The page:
Over time my gifts have evolved from felt-decorated picture frames and mix CDs to home-cooked meals, which are so much better, if not decidedly permanent. Tonight I will be treating my mom to a nice hot dinner (and I’ll clean up, of course!), but this morning I thought she’d also like a whole space over here dedicated to her.
My mom has taught me so much. She’s the person that I call when I’m feeling stressed out and overwhelmed; she’s the person I ask for advice; she’s the person whose opinion I seek on what really matters (ranging variously from clothes to school and everything in between). When I first began to compile a list of things she’s taught me, it was clear the complete list would be longer than is an acceptable length, but here’s an abbreviated list….
Things I learned from my mother, food-related and otherwise:
1. How to make coffee. Two rounded scoops each of regular and decaf coffee. Always bold, never mild. (For the record, hers always tastes better to me.)
2. Thanksgiving foods. One of my favorite parts about Thanksgiving is cooking with her in the morning. It’s the culmination of so much planning (mostly on my side; I obsessively think about the day for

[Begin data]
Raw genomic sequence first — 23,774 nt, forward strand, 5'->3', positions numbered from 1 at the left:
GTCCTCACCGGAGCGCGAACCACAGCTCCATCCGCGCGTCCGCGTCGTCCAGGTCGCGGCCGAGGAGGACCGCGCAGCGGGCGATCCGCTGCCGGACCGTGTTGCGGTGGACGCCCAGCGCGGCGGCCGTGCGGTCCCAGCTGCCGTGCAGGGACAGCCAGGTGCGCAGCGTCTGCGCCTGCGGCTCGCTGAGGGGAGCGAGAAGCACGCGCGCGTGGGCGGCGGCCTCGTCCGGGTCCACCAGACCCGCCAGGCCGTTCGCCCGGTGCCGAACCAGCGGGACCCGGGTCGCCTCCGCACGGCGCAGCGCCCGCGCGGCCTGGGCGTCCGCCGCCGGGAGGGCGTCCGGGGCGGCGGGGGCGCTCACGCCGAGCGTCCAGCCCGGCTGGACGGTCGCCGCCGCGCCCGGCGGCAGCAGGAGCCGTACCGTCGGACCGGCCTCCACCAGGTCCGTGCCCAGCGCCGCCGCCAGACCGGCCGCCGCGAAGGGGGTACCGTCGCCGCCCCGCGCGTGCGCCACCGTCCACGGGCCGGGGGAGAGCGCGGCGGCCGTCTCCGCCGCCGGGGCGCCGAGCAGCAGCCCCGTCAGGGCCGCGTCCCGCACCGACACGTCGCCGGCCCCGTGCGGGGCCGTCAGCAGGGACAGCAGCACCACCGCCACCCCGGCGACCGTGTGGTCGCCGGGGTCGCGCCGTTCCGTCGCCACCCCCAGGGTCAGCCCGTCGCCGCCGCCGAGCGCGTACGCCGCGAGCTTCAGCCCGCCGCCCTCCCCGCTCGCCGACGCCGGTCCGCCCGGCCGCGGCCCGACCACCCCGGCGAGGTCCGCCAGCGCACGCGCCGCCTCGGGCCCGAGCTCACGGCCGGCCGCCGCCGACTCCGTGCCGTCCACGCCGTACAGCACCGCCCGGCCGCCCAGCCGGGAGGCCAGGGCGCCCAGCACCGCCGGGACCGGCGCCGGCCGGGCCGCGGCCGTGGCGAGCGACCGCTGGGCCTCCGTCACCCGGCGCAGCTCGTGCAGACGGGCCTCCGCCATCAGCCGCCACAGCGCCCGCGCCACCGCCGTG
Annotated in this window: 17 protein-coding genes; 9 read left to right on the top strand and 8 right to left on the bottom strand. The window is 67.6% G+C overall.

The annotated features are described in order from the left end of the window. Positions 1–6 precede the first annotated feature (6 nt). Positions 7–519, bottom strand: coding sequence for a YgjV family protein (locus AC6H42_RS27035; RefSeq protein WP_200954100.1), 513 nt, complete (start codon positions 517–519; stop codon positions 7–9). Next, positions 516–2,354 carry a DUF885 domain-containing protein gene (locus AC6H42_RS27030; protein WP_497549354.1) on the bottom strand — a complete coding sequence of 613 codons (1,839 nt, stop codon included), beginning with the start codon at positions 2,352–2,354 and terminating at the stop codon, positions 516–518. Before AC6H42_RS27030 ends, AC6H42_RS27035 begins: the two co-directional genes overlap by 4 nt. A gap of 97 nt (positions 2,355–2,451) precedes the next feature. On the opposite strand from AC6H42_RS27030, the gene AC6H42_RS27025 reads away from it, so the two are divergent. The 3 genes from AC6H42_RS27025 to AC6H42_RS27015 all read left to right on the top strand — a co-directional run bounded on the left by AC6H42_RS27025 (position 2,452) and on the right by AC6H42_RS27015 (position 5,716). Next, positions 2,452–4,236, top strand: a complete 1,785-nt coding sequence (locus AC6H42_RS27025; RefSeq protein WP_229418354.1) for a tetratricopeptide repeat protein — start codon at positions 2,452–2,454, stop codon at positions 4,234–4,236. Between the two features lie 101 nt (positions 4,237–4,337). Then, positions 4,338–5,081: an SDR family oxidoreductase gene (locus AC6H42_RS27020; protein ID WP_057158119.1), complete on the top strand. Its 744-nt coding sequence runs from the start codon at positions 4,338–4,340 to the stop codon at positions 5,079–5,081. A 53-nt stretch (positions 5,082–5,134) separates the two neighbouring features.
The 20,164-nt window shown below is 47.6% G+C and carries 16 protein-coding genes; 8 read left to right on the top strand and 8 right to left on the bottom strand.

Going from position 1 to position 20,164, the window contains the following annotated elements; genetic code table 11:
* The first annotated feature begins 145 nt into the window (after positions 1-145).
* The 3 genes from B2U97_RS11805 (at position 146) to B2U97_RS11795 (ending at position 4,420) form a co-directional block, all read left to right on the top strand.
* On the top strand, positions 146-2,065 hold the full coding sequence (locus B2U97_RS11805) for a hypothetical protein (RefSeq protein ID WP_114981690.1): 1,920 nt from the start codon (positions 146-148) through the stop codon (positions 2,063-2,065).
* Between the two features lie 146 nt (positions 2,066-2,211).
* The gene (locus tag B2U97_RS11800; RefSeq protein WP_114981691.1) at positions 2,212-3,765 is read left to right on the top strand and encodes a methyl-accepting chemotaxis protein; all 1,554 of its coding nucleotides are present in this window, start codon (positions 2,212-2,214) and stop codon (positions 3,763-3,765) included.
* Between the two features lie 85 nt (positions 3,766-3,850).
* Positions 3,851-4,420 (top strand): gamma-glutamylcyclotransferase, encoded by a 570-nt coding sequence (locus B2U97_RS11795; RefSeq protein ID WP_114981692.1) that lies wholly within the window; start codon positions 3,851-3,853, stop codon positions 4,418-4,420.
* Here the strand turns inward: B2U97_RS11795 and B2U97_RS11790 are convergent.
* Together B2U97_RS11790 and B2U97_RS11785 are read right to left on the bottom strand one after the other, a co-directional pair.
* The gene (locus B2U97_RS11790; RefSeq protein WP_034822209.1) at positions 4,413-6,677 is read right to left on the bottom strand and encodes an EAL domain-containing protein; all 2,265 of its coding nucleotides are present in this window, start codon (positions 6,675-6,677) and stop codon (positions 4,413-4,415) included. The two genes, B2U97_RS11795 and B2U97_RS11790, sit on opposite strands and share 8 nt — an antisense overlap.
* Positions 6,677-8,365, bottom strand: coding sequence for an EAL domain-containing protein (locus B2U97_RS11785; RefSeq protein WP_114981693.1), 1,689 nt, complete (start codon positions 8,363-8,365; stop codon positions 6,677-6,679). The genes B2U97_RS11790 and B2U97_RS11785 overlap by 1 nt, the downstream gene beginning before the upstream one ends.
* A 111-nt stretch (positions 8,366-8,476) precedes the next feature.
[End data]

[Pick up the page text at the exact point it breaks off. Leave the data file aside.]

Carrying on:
Thanksgiving 2008: A whirlwind.
4. The importance of green vegetables. When most people plan meals, the courses revolve around the meat or protein. I’ve learned that they should revolved around the vegetables. And it’s important to have at least two. After all, you can never have too much fruit and vegetables.
5. Always make your own salad dressing. And I’ve therefore become a salad dressing snob.
6. So many knitting terms it’s crazy. For someone who does not knit, I know a lot about it. From weird garment names (clapotis, top-down sweaters, vanilla socks) to what the numbers of the needles means to even the abbreviations on the pattern charts, knowing all this stuff allows me to follow what many of our conversations seem to about. (She similarly indulges my food-speak and Grey’s Anatomy forum gossip.)
7. Always buy organic milk. It lasts so much longer than regular milk, which justifies the slightly higher price. The health benefits aren’t too bad, either.
8. In the kitchen, a sponge is not a suitable cleaning tool. I finally learned after hearing it for the umpteenth time.
9. You don’t have to do it all yourself. Sometimes it’s okay to say no. I really don’t have to make homemade rolls on Thanksgiving or four different desserts (just remember come this November). But outside of the food world, it’s even more valuable. It’s okay to ask for help. It doesn’t make you weak, it makes you smart.
… And I’m still learning.
Happy Mother’s Day, Mom! I love you!